10. January 2017
Handbook for yield calculations drawn up

When and how is in­vest­ing in a so­lar pow­er plant worth it?

So­lar pow­er plant Khi So­lar One in South Africa
Image 1/2, Credit: wikimedia.

Solar power plant Khi Solar One in South Africa

The Khi So­lar One so­lar pow­er plant can sup­ply 50 MegaWatt of pow­er in­to South Africa's elec­tric­i­ty grid. A hand­book made by DLR will en­able in­vestors in the fu­ture to make de­ci­sions on a sound ba­sis.
In­di­vid­u­al steps in the project de­vel­op­ment pro­cess of so­lar pow­er plants
Image 2/2, Credit: DLR (CC-BY 3.0).

Individual steps in the project development process of solar power plants

The guide breaks down the three pro­cess phas­es of de­vel­op­ing so­lar pow­er plants.

  • Scientists from DLR have, together with partners, compiled a guide to calculate the yield from a solar power plant before operations have started.
  • The project financing of solar power plants should be easier with the guide and their competitiveness consequently given a boost.

Scientists from the German Aerospace Center (Deutsches Zentrum für Luft- und Raumfahrt; DLR), together with partners, have compiled a guide to calculate the yield from a solar power plant. For the first time, the guideline offers comprehensive and standardised calculation bases within the solar thermal industry that meet the high requirements of project financing. The financing of solar power plants should be easier with the 170-page manual and their construction consequently given a boost. The guideline can now be downloaded from the So­larPACES site.

Easier market entry

Solar power plants or solar thermal power plants concentrate the Sun's radiation with mirrors and thus generate temperatures of up to 1100 degrees Celsius depending on the technology. Power is generated using this thermal energy by a conventional power plant process. Solar power plants have the advantage that they can supply electricity to the grid for several hours by means of an integrated heat storage unit even during periods of no Sun. This is why they are of great importance in an energy system with a high proportion of fluctuating renewable energy. Compared to a photovoltaic plant, however, the construction of a solar power plant is much more complex and therefore involves different categories of risk for investors. Thus, the decision for or against the financing of a solar thermal power plant requires precise knowledge of the solar resources, the technology, the expected power output and the financial return. In comparison with other renewable technologies such as wind energy or photovoltaics, very different system designs and additional component storage and hybridisation have to be taken into account in solar thermal power plants. The handbook offers new but also experienced market participants a systematic orientation to facilitate the broad market penetration of these power plants as well as to encourage competition. The DLR In­sti­tute of So­lar Re­search has developed the guide together with Fraun­hofer ISE, Fichtner GmbH & Co. KG, Sun­trace GmbH, IA Tech GmbH, the consulting company DNV GL and the Hamm-Lipp­stadt Uni­ver­si­ty of Ap­plied Sci­ences.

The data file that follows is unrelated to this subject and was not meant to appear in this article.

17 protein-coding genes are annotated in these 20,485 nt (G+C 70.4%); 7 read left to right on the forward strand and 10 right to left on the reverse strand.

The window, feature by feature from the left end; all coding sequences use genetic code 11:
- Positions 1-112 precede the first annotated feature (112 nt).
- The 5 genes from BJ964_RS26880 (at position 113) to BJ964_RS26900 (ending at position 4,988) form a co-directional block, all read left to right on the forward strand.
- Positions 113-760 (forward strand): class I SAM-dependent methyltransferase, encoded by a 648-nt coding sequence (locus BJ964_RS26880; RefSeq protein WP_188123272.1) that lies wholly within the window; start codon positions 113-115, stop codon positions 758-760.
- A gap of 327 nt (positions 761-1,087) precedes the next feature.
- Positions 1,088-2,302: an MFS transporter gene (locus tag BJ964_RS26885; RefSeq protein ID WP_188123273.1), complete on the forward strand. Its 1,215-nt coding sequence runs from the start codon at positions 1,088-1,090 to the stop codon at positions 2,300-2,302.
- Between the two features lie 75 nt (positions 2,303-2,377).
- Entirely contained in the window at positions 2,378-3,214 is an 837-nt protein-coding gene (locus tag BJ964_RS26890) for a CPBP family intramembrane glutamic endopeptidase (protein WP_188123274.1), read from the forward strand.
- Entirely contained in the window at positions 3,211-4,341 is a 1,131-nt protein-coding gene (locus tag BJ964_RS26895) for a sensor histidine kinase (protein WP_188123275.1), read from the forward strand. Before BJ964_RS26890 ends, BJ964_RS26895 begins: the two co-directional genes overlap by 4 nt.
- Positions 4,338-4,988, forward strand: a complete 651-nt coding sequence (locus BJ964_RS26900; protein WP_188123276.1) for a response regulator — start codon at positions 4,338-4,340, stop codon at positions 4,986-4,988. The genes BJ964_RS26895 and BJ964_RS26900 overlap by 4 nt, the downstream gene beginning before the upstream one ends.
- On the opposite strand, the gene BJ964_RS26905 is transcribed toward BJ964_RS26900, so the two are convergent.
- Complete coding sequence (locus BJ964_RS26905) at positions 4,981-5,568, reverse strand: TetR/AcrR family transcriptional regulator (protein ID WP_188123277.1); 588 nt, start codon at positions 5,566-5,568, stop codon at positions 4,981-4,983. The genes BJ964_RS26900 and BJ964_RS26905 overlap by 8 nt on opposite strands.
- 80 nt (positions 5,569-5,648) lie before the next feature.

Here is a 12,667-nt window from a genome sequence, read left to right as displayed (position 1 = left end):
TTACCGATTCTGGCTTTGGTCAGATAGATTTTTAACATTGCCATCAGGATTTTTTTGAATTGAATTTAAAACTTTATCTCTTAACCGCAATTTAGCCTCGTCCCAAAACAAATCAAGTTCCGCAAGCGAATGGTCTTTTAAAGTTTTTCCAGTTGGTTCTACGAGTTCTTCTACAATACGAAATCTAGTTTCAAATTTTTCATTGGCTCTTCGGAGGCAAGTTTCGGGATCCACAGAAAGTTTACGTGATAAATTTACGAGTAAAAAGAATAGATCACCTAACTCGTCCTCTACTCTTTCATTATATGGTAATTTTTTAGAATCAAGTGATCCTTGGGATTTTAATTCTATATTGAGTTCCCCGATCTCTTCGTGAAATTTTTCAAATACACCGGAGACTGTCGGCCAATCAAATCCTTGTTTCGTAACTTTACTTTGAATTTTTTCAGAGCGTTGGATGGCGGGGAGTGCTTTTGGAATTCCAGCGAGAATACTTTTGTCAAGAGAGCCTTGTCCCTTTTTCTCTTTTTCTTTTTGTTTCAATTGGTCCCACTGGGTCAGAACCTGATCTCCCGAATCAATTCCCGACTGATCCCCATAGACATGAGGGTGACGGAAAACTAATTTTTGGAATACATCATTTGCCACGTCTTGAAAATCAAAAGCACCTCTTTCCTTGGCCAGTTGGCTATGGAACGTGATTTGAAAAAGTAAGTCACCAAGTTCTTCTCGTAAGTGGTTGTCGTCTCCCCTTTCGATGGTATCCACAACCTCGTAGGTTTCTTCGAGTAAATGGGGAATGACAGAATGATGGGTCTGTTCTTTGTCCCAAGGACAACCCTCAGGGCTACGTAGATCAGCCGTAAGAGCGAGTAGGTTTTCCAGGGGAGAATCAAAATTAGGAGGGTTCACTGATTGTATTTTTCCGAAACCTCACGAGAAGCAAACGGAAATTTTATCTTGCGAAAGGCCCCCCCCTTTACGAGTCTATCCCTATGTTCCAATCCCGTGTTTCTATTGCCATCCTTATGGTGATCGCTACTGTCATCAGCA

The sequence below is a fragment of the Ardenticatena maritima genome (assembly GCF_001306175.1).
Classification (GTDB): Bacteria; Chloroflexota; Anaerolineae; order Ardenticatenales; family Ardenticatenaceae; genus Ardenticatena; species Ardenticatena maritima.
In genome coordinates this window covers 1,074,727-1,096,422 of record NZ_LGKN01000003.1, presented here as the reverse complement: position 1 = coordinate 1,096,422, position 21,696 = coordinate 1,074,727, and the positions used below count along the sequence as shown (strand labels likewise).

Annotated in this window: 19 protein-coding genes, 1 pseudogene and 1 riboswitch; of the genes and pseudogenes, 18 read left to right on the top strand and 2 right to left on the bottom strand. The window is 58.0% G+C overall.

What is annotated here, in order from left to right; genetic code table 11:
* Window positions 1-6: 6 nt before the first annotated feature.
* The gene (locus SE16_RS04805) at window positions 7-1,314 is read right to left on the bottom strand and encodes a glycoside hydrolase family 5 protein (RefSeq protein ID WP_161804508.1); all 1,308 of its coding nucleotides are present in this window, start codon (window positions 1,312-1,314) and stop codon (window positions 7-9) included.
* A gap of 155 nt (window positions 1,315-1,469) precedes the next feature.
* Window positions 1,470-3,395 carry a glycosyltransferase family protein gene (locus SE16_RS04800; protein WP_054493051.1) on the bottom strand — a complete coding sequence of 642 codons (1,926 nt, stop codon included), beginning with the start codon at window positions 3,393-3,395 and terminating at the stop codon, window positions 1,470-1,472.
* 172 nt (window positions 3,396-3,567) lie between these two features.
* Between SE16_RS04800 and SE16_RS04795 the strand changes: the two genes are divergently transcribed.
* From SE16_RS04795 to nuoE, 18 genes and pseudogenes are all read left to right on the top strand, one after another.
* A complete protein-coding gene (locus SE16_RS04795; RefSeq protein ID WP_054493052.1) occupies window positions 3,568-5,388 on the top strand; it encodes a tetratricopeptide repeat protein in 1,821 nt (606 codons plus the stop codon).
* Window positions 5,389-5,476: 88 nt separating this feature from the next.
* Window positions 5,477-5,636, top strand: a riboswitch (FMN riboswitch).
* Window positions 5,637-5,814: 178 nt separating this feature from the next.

Transparency in the calculation bases

"So far, there have only been reports about the yield from individual power plants. We have now developed a comprehensive guide that also takes the interplay of the various factors into account," says Tobias Hirsch, who headed the project at the DLR Institute of Solar Research. For example, the handbook provides not only the calculation basis for the receiver of a system, but also the interplay of the entire system, from the receiver to the heat transfer medium, through to the storage and the gas turbine. The handbook is based on the knowledge of experts from various disciplines: "We have discussed our calculation bases intensively at specialist conferences such as SolarPACES with experts from science and industry from the engineering side. On the aspects of the financial decision-makers in close cooperation, we worked with the project partners active in this area," says Hirsch.

Improving credit conditions

Boris Westphal from the solar consulting company Suntrace is convinced that investors and banks can use the handbook to better assess the risks. "The procedures presented enable a clear reduction in the uncertainties regarding power generation revenues through scientific standardisation specifications." A precise assessment of the energy yield and thus of future revenues is the essential decision-making base for the financial sector as to whether and under which conditions capital is made available. The handbook introduces standardised procedures with the aim of reducing the usual risk premiums and thus reducing capital costs. "Lower equity return requirements (investor minimum yields, so-called 'hurdle rates') and more favourable debt financing conditions can make a decisive contribution to the profitability and competitiveness of solar thermal projects," says Westphal.

  • Dorothee Bürkle
    Ger­man Aerospace Cen­ter (DLR)
    Me­dia Re­la­tions, En­er­gy and Trans­port Re­search
    Telephone: +49 2203 601-3492
    Fax: +49 2203 601-3249

  • Dr.-Ing. Tobias Hirsch
    Ger­man Aerospace Cen­ter (DLR)

    DLR In­sti­tute of So­lar Re­search
    Telephone: +49 711 6862-428
    Fax: +49 711 6862-747
    Linder Höhe
    51147 Köln

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